Nvarchar Vs Varchar Data Types In SQL Server

Nvarchar vs Varchar in SQL Server

Nvarchar Vs Varchar? What’s the difference between varchar and nvarchar? These are one among the frequent questions from people who are new to SQL Server programming. These string data types have many similarities and some differences. Here I’ve compiled the similarities, differences, advantages, disadvantages and the usage of varchar and nvarchar data types. These details will help you to understand and use them appropriately in your programs and applications. See the difference and similarities between char and nchar here.

Similarities Between Nvarchar And Varchar

  1. Both varchar and nvarchar are variable length string data.
  2. Their maximum storage capacity is 8000 bytes.
  3. Both has an optional argument specified as “n”. i.e. varchar [(n|max)] and nvarchar [(n|max)]. “n” defines the length of the string and “max” represents the maximum storage size.
  4. While declaring a variable without specifying the argument “n”, then the default value is considered as 1.
  5. If, n is not specified while using along with CAST function, the default length is considered as 30.
  6. When declared with max, you can store up to 2 GB of string, i.e. 2^31-1 bytes.
  7. Unlike char and nchar, the space used by varchar and nvarchar depends on the size of string stores in them.
  8. Both the string data types can be used to store non-Unicode strings.
  9. Index can be created on both the data types without using max. If you try to index varchar(max) and nvarchar(max), you will get an error (Column ‘<column-name>’ in table ‘<table-name>’ is of a type that is invalid for use as a key column in an index).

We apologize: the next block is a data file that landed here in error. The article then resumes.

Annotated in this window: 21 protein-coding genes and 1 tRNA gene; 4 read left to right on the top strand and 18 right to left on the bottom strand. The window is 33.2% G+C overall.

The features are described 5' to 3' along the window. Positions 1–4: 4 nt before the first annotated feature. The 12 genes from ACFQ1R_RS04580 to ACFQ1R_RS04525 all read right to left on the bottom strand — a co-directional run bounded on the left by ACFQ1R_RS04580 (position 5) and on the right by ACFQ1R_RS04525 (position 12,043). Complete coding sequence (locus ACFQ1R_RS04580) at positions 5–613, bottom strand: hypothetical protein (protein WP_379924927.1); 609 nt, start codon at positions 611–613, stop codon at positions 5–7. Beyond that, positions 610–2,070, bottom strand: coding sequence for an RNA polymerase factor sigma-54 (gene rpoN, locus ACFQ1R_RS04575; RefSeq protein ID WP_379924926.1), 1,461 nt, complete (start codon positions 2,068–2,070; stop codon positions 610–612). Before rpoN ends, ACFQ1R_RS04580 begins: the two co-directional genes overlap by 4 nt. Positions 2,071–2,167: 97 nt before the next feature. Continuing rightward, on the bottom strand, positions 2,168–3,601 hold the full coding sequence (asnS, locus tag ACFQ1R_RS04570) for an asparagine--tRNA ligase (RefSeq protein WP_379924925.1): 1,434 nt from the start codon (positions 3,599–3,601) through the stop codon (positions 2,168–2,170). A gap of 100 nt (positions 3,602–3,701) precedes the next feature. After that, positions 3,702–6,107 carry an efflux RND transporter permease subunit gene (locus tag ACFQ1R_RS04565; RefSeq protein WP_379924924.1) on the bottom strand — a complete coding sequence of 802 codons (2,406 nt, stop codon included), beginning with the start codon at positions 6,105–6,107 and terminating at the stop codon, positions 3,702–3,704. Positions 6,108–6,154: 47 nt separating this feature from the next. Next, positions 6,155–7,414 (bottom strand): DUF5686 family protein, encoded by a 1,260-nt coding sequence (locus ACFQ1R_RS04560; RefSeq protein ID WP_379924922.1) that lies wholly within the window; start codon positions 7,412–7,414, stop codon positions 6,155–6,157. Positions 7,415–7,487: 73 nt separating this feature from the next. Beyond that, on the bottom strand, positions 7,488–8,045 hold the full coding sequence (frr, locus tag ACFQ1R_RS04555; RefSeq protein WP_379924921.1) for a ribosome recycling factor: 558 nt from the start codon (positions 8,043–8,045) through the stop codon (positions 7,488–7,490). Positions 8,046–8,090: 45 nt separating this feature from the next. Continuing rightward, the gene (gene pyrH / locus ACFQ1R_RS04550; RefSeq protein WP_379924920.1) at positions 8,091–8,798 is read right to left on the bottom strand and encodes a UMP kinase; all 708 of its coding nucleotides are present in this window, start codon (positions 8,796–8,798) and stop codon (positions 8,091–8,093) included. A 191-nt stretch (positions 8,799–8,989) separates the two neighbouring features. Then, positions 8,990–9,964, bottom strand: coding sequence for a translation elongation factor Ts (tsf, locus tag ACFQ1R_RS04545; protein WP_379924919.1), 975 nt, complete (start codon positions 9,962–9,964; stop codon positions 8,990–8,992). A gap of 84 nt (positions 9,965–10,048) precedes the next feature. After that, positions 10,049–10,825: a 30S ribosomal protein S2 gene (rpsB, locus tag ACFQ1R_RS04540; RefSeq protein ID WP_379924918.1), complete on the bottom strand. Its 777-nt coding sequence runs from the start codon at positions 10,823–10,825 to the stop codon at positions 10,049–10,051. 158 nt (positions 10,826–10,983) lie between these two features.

Example: Usage Of Varchar & Nvarchar

/* Using Varchar */
Declare @v as Varchar(50);
Set @v = 'Have a good day!';
Select @v;

/*Results:*/
--------------------------------------------------
Have a good day!

(1 row(s) affected)

/* Using Nvarchar */
Declare @n as Nvarchar(50);
Set @n = 'Have a good day!';
Select @n;

/*Results:*/
--------------------------------------------------
Have a good day!

(1 row(s) affected)

Varchar Vs Nvarchar: Differences

#

Varchar

Nvarchar

1 Can store only non-Unicode string data. Similar to ASCII. Can store Unicode string data. It stores data in the form of UNICODE UCS-2 characters.
2 It just needs 1 byte to store a character. It needs 2 bytes to store a character.
3 The storage size is equal to the actual length of the data + 2 bytes. If the string data has 20 characters, the storage size will be 20 + 2 = 22 bytes The storage size is equal to double the actual length of the data + 2 bytes. If the string data has 20 characters, the storage size will be 40 + 2 = 42 bytes
4 Can store up to 8000 characters without using max parameter. Can store only up to 4000 characters without using max parameter.
5 Uses data pages to store the string data. Uses data pages as well as Text page when the data row exceeds 8000 bytes.

Example: Difference in storage size

Declare @v as Varchar(50);
Declare @n as Nvarchar(50);
Set @v = 'Have a good day!';
Set @n = N'Have a good day!';
Select DATALENGTH(@v), DATALENGTH(@n);

-- Results:
----------- -----------
16          32

(1 row(s) affected)

Nvarchar Vs Varchar: Advantages And Disadvantages

Varchar

Nvarchar

Advantages Occupies less physical storage space as it’s storage length is equal to the actual length of the data + 2 bytes. Supports multiple languages and locales. So any Unicode data can be stored without worrying about conversion.
Disadvantages Need to use conversion technique if you want to store Unicode date in varchar column. Occupies more physical storage space as it’s storage length is equal to double the actual length of the data + 2 bytes.
Usage Useful when the data you are planning to store is just non-Unicode ASCII character set Useful if you are planing to store data of different language or locale. It’s good to use Nvarchar, in case if you have any feature plan to include Unicode string to be stored in a column.

Reference

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